A curious Meerkat family sunbathing in Tanzania, Africa

Here is a list of the most frequently asked questions about our Tanzania Tours & Safaris. Please browse the subject that interests you most and contact us here with any questions:

Is Tanzania a safe destination?
Tanzania has been a politically stable country since independence. While all travel has its inherent risks, our part of the world is generally safe and peaceful. You do need to use common sense and behave responsibly within the wildlife areas. While in the national parks wild animals have the right of way, remember we are in their environment and must never harass or disturb them. Be sure to read and abide by the rules of conduct within the national parks and other areas. Be aware and safeguard your valuables at all times especially when in cities and towns. Use the safes provided in hotels and lodges to ensure a pleasant travel experience. Travelers should remember that Tanzania is still a developing nation and sometimes things do not run as smoothly or on the same time schedule as they do in other parts of the world. If you have a positive attitude, good patience and a sense of humor your trip will be much more enjoyable than if you maintain unrealistic expectations for situations.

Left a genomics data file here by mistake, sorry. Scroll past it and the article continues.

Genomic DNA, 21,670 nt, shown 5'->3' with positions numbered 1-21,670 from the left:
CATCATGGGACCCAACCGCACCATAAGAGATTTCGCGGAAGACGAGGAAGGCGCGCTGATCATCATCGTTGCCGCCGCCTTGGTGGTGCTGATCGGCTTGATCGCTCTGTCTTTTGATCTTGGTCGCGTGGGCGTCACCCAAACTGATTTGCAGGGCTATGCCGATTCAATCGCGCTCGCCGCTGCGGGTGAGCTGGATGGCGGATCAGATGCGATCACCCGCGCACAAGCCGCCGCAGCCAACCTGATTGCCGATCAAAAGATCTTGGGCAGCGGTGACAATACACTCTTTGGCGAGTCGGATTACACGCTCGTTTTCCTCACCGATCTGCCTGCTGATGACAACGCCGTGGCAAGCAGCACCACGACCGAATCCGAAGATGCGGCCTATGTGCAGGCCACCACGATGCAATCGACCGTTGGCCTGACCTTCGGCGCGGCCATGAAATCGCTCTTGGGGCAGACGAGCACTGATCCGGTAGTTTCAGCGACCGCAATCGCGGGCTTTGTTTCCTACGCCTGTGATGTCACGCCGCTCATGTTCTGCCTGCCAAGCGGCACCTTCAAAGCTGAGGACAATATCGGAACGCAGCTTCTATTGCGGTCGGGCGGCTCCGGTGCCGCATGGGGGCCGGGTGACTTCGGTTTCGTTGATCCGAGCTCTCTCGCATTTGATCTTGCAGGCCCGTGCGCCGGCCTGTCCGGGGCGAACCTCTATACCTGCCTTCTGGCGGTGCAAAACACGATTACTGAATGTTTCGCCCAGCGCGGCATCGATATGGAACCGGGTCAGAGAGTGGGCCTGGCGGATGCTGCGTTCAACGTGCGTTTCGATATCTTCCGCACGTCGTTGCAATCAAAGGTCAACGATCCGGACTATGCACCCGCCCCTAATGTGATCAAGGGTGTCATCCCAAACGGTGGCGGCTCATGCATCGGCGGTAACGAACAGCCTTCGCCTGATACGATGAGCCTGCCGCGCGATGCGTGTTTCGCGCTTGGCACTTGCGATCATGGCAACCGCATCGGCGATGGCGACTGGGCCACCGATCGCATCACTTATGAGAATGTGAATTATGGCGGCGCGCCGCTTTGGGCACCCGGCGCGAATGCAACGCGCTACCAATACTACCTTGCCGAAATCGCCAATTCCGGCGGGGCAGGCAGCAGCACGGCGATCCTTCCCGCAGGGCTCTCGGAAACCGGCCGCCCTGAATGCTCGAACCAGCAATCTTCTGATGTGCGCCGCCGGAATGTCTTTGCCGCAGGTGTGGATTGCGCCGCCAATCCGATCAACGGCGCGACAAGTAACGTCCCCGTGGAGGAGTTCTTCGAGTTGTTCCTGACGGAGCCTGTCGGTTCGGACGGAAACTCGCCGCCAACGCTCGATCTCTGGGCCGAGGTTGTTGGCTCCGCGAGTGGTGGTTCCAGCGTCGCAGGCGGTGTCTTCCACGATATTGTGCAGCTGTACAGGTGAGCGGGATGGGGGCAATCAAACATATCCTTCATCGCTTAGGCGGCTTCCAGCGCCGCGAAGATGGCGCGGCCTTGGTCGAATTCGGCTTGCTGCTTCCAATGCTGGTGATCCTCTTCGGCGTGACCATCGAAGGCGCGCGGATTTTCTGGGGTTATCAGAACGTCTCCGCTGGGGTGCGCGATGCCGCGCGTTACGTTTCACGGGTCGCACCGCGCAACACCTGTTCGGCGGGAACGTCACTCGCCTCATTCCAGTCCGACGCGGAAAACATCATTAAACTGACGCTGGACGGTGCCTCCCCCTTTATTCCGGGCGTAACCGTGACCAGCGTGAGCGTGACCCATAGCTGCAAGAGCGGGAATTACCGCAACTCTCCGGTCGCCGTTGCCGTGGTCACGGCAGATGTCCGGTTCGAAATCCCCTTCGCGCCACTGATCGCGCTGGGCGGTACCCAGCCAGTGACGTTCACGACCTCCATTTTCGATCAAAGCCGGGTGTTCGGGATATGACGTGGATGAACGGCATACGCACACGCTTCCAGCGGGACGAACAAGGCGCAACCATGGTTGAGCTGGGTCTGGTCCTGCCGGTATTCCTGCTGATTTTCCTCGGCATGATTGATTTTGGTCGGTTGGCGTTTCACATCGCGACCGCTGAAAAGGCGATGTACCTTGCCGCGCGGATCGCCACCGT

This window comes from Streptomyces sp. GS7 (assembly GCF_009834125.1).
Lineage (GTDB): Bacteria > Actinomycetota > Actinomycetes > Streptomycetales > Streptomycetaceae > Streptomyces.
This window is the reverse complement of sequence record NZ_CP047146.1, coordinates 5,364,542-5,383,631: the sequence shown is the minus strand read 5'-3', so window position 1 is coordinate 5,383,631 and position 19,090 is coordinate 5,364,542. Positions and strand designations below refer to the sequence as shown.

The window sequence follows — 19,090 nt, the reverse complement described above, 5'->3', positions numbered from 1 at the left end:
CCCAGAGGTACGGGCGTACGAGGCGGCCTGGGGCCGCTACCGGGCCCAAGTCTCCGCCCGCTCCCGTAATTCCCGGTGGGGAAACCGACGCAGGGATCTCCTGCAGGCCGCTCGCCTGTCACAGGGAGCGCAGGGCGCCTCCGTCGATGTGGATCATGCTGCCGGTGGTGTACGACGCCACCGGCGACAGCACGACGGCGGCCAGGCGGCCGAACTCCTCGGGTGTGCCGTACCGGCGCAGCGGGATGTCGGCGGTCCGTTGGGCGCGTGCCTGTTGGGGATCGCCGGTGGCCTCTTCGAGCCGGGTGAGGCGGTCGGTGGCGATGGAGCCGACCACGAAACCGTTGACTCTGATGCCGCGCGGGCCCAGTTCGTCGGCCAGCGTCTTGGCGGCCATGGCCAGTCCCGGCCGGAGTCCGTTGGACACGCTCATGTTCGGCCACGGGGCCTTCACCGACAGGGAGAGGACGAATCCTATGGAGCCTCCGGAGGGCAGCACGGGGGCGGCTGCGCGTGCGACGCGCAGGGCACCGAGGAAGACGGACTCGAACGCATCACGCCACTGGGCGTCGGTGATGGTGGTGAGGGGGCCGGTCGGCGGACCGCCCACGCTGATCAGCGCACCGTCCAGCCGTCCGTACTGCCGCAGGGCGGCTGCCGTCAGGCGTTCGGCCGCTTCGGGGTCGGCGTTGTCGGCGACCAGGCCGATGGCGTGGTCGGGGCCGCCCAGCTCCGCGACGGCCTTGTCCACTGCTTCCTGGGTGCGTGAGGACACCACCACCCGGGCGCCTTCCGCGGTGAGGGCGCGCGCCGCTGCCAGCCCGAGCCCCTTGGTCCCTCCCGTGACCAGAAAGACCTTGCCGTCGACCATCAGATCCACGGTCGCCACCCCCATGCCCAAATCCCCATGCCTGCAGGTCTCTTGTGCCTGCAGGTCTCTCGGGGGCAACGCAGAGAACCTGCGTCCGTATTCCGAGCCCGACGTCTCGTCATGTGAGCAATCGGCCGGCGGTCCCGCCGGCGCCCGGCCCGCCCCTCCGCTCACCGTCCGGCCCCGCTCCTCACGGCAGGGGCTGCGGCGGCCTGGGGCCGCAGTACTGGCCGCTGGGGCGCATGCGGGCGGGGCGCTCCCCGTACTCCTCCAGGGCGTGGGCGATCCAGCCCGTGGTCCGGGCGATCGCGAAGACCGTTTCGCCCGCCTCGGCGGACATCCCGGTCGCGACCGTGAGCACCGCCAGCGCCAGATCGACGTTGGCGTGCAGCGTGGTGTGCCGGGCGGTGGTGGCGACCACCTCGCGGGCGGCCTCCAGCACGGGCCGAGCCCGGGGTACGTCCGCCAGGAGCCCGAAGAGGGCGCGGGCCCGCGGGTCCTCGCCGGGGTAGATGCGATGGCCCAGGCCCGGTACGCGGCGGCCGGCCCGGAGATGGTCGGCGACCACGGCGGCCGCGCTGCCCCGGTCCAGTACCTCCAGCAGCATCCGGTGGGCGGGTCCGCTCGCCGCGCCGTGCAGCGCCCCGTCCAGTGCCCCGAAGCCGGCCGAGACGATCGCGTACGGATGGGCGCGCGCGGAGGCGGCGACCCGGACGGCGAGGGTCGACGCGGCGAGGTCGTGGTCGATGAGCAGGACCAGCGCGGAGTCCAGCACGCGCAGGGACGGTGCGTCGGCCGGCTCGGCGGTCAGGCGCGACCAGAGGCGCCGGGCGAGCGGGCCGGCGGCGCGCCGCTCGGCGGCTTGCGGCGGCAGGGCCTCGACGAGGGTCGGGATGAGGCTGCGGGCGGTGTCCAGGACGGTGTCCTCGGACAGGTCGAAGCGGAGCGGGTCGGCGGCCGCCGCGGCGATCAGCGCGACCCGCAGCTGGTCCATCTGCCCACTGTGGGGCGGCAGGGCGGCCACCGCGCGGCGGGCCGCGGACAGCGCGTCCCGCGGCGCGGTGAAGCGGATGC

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Can I bring my children on safari?
A safari is a wonderful opportunity and generally speaking children ages five years and older enjoy the experience. If your children are flexible and adventurous then planning a family safari will certainly create lifetime memories. It’s important to take into consideration that due to the vast distances covered, our safaris entail long stretches in the cars which normally don’t “sit well” with children if you’ll excuse the pun. When children are included in a group we’ll work with you to put on extra stops, limit extremely long days in the vehicles and book lodges that have swimming pools. Tanzanians love children and you’ll be warmly welcomed wherever you go with young ones. It’s important to know that you should NEVER leave your children unattended at a lodge or camp or in any wild area. You are ultimately responsible for the well being of your children.

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What is the best way to get to Tanzania?